US 6074375 A
A heart muscle irrigation device comprises a short rivet like member with one closed and one open end, and a barrel including a plurality of holes, slots, an area mesh, or a grid. The irrigation device is inserted into the heart muscle so as to provide a channel from, for example, the left ventricle, to provide ad adequate oxygenated blood supply to a starved muscle. The irrigation device is inserted from either outside or inside the rib cage by an insertion device. The insertion device comprises a plunger and barrel assembly adapted to contain the irrigation device. The tip of the insertion device includes members adapted to penetrate the heart muscle. If the irrigation device is inserted through an insertion into the rib cage, an applicator comprising a tubular member with a planar tip including a soft elastomeric seal can be used whereby a portion of the heart muscle is held more or less rigidly for the short period during which the irrigation device is inserted. These devices, even when a rib cage insertion is made, do not require either the life support systems or the extensive rib cage damage associated with conventional bypass surgery.
1. A heart muscle irrigation device insertion applicator comprising a hollow tubular member having a first end constructed and arranged to be connected to a surgically acceptable source of vacuum; a substantially planar hollow tip portion having a substantially circular shape attached to the other end of the hollow tubular member and in communication therewith; the tip portion being at an angle to the hollow tubular member, and including a foraminous underside; and a soft elastomeric layer attached to the underside of the tip portion including holes in communication with the foramens in the tip underside.
2. An applicator according to claim 1 wherein the angle is about 45
3. An applicator according to claim 1 wherein the hollow tubular member includes a bend of about 45
4. An applicator according to claim 1 wherein the tip is attached to the hollow tubular member at an angle of about 45
5. An applicator according to claim 1 wherein the tip portion is circular.
6. An applicator according to claim 1 wherein the applicator is an arc of a circle of horse shoe shape.
7. An applicator according to claim 1 wherein the foraminous area comprises a plurality of holes.
8. An applicator according to claim 1 wherein the foraminous area comprises a plurality of slots.
9. An applicator according to claim 1 wherein the foraminous area comprises a grid or mesh.
Referring first to FIG. 1, the insertion device 1 is in essentially two parts. The outer barrel 2 is substantially cylindrical, and has attached at, or near, its first open end a pair of finger grips 3. At it second end there is a sharp head 4 which includes a plurality of somewhat petal shaped flexible members 5 and 6. Two such members are shown; in practice four or even six are used. Inside the barrel is a plunger 7, with a head 8. Adjacent the second end of the barrel is the irrigation device, which is also close to the end 10 of the plunger 7.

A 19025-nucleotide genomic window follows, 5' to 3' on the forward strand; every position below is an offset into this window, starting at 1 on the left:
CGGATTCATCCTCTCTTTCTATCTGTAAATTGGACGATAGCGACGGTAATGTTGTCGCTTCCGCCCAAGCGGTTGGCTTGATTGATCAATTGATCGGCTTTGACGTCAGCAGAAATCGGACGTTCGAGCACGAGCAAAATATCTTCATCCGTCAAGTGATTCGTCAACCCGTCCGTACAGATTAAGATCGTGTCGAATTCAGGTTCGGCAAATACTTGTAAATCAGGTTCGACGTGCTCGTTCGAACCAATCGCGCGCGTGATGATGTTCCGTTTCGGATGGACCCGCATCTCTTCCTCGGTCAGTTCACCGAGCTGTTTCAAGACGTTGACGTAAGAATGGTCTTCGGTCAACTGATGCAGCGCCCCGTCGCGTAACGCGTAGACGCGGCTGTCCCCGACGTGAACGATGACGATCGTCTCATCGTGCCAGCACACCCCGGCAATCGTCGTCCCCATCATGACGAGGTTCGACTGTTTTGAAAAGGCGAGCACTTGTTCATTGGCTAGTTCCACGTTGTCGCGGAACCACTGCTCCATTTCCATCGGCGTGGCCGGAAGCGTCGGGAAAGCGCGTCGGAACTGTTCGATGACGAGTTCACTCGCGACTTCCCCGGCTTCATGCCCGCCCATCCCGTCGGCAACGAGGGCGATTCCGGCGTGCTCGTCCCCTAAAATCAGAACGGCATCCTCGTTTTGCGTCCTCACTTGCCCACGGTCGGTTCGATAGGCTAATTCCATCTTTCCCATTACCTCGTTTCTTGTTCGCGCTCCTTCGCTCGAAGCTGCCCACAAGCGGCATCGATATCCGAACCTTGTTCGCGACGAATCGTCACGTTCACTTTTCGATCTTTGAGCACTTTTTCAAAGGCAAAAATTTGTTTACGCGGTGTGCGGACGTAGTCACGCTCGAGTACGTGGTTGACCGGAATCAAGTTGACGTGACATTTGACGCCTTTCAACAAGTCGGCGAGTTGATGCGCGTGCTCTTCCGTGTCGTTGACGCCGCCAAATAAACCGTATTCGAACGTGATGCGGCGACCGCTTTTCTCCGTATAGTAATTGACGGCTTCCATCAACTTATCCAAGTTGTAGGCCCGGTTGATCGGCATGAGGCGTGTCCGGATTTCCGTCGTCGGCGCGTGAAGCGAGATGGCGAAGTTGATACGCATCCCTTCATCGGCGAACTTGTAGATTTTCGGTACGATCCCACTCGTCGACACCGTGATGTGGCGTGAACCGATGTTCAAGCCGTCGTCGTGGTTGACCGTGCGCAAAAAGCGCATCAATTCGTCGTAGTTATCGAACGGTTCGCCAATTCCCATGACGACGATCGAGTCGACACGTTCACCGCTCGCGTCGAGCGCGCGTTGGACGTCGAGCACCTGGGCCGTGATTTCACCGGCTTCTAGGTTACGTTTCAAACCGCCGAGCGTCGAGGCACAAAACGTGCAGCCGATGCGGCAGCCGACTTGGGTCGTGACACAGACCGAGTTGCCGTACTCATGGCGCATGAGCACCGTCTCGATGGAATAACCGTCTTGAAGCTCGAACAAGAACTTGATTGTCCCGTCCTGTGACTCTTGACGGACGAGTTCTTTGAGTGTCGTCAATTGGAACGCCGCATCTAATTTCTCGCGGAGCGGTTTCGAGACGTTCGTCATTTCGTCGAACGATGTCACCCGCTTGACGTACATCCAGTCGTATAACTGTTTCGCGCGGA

When used, the head 4 is eased into the heart muscle to form an aperture therein. Its placement into the muscle is carefully monitored by known imaging means. It is inserted until the head 4 has entered a heart chamber or ventricle which contains oxygenated blood. The plunger is then used to eject the irrigation device by deflecting the head parts 5, 6, etc. whilst at the same time slowly withdrawing the insertion device. By coordinating the movement inwardly of the plunger 7, and outwardly of the barrel 2, the irrigation device is left inserted into the aperture made in the heart muscle by the head 4.
In FIG. 2 a more sophisticated insertion device is shown. This comprises an outer barrel 11, to which is attached a head unit 12. An inner barrel 13 is a sliding fit into the outer barrel 11. A plunger 14 is fitted inside the inner barrel, as also is the irrigation device 9 adjacent the end 16 of the plunger 14. The plunger is located in the inner barrel by the mating male and female threads shown at 17.
This insertion device is used in more or less the same fashion as that of FIG. 1, but there is more control over the ejection of the irrigation device 9. After the insertion has been placed through the heart muscle, thus providing the required aperture, the irrigation device is ejected by rotating the turnwheel 18 whilst holding the head 19. As a consequence of the rotation, the plunger 14 is urged by the mating threads 17 toward the irrigation device 9, thus ejecting the irrigation device through the head 12.